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Capone trembles in the presence of THE LAST HOUSE ON THE LEFT's Krug a.k.a. Garret Dillahunt!!!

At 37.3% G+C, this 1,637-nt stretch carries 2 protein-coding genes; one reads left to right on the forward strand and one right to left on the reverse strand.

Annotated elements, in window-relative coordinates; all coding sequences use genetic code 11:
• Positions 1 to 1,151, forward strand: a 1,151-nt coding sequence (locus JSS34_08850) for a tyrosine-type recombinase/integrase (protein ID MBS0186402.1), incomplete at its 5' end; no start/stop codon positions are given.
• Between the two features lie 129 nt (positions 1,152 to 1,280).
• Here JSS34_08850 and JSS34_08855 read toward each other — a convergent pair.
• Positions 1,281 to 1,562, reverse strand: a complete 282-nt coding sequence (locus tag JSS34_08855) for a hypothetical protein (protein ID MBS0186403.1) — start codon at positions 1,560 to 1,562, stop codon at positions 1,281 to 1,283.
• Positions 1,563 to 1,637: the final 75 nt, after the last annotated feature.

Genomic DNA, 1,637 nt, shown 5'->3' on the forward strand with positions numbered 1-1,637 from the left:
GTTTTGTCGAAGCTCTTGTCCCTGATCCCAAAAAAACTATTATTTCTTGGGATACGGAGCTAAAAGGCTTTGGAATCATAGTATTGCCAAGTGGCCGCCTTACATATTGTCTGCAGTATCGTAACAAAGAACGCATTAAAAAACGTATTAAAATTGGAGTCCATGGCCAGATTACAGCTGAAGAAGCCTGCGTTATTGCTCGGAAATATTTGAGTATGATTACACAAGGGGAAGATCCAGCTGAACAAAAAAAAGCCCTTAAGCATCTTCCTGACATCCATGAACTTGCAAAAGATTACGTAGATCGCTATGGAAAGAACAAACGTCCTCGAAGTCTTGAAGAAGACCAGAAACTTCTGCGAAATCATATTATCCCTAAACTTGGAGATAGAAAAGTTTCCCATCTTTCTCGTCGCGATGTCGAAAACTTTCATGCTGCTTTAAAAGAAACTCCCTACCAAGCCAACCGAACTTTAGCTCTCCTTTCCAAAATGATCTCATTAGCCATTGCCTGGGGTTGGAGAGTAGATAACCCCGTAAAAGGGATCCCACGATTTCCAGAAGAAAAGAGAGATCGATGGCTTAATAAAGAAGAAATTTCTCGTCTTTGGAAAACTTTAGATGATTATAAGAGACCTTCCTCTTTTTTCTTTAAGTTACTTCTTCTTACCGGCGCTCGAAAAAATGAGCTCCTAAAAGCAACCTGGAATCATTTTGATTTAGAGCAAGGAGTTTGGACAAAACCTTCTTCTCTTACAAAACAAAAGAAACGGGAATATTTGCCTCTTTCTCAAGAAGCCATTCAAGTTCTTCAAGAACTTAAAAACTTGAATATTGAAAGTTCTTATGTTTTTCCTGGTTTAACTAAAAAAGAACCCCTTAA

Hey everyone. Capone in Chicago here. More with the folks who made THE LAST HOUSE ON THE LEFT remake a truly disturbing reality. Garret Dillahunt might not be a name you recognize, but if you do, that's probably because you think he's a primo bad-ass actor. Seriously, the guy right now can do no wrong, and in LAST HOUSE, he does about as much wrong as a person can. Dillahunt plays the personification of evil named Krug who commits unspeakable acts on a young woman and her friend, and just makes the world an unhappy place for everyone in his path. Dillahunt is just plain nasty in this movie, and he's playing nasty before, particularly in two different roles on HBO's "Deadwood." You might also know him from roles on such shows as "E.R.," "The 4400," "The Book of Daniel" (in which he played Jesus!), and "Damages." 2007 was something of a banner year for Dillahunt, scoring high-profile roles in NO COUNTRY FOR OLD MEN (he was Tommy Lee Jones slightly dense deputy) and THE ASSASSINATION OF JESSE JANES BY THE COWARD ROBERT FORD, in which he played Ed Miller. Speaking of Cormac McCarthy, he's also featured as "The Gang Member" in the long-delayed adaptation of THE ROAD, starring Viggo Mortensen and slated for release later this year. In addition to playing Krug in LAST HOUSE, Dillahunt can also be seen on Fox's "Terminator: The Sarah Conner Chronicles" as the childlike, but no less dangerous, terminator John Henry. His exchanges with both Shirley Manson and Richard T. Jones are some of the best moments the series has to offer. But for all of the bizarre characters this guy has played over the years, turns out he's one of the flat-out nicest guys I've ever talked to. Hope you find him equally cool. Enjoy…